Friday, 6 March 2009
Why stories never ever go to plan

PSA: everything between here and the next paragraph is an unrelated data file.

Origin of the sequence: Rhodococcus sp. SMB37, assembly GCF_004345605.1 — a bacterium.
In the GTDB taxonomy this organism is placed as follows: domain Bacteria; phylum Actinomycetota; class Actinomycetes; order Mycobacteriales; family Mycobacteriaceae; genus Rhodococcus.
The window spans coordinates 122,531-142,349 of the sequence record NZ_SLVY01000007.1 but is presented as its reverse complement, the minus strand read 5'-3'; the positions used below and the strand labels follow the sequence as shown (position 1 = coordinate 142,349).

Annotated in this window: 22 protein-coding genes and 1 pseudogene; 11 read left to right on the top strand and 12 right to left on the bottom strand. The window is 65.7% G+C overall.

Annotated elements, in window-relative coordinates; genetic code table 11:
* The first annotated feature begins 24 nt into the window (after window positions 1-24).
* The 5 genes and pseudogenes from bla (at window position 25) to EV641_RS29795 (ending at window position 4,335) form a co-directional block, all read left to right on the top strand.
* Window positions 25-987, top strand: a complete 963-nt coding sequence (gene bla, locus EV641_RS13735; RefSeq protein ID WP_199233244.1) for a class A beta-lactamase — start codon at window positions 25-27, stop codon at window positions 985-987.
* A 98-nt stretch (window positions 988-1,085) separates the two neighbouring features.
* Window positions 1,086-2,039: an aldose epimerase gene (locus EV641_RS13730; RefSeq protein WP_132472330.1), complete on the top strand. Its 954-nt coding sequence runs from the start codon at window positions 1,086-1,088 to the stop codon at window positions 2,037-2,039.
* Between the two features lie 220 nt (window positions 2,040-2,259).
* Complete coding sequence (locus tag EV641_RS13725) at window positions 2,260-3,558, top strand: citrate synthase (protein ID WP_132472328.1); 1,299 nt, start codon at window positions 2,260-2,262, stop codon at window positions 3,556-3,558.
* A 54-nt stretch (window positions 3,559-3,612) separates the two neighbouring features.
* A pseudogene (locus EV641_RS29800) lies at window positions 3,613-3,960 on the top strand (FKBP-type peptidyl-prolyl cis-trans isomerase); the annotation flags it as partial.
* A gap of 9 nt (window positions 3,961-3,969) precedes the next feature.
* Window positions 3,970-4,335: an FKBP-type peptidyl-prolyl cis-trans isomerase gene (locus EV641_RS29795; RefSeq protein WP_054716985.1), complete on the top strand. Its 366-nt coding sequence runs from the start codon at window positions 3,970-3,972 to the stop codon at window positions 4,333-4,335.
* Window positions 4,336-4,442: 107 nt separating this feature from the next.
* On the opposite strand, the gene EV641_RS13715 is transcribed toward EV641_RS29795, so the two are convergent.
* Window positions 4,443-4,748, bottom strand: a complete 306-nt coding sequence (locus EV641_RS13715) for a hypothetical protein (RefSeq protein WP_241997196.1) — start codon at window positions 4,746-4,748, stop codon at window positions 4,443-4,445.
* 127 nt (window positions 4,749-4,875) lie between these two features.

Does anyone know? I don't. I wrote a plan for the next part of When All Was Fair, and within about ten minutes of starting to write from it, I was having to change it and realising that various characters were not behaving as the plan said they would. Although technically Lecker wasn't mentioned in the plan. Technically. But yeh. Oops. Never mind. Provided it ends up ok, and I actually finish the thing at some point, that's fine. It's over a hundred thousand words already, and I'm thinking I'm maybe half way through. At the moment I've got the MCs in 1929 living with the wrong people, which needs sorting out. And in the 1916 part of the story, I have to stop Dirk and Strom hating each other. And maybe put Ratin and Strom into the same room. And have Erna found out. And stuff like that. So there's a lot left. I've discovered, while writing this, why historical fiction tends to be quite long, especially when it's set in two different parts of time. It's because the nature of the story makes it so. You have to get in some good detail about the period, you have to do research into it, and with this I have technically three sets of characters: the Germans in 1916, the British in 1916, and the Americans in 1929, which kind of gives me an excuse for making it massive. Anyway. If anyone has any theories about why stories never go to plan, please, tell me.